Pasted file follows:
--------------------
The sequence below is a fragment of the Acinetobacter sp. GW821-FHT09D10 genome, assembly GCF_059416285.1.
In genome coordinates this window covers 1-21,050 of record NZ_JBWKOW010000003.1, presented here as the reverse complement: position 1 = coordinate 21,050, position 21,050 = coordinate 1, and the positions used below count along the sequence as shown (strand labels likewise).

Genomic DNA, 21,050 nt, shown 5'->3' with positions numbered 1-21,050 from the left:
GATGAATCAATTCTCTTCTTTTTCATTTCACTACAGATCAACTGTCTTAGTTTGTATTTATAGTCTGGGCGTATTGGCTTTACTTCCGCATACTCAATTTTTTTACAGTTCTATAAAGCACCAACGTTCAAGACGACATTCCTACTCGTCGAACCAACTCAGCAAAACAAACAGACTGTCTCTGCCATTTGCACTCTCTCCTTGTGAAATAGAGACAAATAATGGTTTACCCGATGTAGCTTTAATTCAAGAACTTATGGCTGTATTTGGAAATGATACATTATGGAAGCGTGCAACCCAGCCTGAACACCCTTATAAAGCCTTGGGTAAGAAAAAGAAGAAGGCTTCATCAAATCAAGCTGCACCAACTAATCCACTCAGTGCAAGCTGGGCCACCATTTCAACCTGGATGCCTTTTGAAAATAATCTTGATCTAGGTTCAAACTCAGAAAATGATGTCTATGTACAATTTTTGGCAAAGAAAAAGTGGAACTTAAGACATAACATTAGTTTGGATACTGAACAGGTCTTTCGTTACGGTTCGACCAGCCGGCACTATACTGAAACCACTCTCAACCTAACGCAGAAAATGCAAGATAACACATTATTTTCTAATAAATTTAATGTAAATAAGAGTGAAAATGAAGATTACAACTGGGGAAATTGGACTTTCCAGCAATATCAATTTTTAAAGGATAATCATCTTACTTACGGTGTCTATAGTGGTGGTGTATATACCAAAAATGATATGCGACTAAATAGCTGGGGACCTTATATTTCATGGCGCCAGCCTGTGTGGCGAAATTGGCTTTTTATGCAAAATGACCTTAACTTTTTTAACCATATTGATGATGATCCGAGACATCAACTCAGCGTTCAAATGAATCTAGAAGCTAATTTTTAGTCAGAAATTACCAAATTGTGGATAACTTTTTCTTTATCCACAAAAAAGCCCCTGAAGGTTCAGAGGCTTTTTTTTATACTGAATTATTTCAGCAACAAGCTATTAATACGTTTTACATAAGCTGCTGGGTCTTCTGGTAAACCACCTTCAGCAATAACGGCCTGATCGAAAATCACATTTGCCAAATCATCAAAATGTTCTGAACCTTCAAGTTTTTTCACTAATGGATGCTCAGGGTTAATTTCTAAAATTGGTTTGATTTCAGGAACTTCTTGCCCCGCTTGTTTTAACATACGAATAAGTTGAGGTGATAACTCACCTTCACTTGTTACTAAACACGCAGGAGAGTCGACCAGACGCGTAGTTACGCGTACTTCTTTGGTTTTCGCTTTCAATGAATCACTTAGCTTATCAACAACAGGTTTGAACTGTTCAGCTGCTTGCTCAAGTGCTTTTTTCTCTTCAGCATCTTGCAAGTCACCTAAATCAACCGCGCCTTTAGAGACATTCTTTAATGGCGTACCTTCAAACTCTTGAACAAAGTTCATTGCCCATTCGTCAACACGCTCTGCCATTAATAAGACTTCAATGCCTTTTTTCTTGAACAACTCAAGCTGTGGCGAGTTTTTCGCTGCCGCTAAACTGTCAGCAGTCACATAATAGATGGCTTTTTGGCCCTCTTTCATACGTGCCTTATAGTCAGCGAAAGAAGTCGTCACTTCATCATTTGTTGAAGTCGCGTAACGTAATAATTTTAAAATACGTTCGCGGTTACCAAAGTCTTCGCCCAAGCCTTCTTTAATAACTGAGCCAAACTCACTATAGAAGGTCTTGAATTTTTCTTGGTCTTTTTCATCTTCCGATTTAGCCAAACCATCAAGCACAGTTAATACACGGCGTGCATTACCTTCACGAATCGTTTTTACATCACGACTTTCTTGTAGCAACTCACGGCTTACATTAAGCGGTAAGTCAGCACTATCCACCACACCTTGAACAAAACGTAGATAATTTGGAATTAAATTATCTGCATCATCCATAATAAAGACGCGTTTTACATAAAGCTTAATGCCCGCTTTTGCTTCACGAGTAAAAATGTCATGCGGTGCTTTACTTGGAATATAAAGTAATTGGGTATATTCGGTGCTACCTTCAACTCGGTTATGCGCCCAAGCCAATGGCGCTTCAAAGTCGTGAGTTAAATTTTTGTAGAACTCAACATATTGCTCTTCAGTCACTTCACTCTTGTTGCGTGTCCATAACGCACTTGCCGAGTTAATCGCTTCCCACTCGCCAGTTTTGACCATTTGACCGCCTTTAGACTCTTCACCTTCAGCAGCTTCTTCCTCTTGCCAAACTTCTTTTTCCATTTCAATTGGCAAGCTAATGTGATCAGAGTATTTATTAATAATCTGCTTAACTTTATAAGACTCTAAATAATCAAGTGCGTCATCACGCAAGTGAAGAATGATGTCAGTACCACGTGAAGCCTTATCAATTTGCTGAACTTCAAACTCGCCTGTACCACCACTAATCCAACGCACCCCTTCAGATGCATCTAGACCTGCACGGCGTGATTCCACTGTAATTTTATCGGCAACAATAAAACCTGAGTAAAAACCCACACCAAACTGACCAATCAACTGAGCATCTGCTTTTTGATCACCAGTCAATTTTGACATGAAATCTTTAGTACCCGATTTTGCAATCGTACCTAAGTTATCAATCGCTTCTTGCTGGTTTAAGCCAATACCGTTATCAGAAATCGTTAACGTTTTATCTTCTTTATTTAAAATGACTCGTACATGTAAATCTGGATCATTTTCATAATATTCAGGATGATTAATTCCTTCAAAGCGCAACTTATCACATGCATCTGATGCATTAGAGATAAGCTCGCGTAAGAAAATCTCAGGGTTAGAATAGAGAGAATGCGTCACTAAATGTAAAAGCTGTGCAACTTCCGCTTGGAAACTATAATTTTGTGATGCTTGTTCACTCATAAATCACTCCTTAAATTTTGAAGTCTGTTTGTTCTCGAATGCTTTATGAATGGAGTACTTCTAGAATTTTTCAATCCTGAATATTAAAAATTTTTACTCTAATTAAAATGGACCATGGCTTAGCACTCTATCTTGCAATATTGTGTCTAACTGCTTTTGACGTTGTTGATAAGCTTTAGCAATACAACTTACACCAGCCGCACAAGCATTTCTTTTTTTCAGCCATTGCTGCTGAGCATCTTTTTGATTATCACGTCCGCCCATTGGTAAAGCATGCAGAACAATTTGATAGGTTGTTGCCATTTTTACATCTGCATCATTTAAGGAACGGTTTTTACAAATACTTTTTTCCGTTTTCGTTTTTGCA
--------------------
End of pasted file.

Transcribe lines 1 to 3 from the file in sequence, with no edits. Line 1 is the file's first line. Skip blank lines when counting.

The sequence below is a fragment of the Acinetobacter sp. GW821-FHT09D10 genome, assembly GCF_059416285.1.
In genome coordinates this window covers 1-21,050 of record NZ_JBWKOW010000003.1, presented here as the reverse complement: position 1 = coordinate 21,050, position 21,050 = coordinate 1, and the positions used below count along the sequence as shown (strand labels likewise).

Genomic DNA, 21,050 nt, shown 5'->3' with positions numbered 1-21,050 from the left: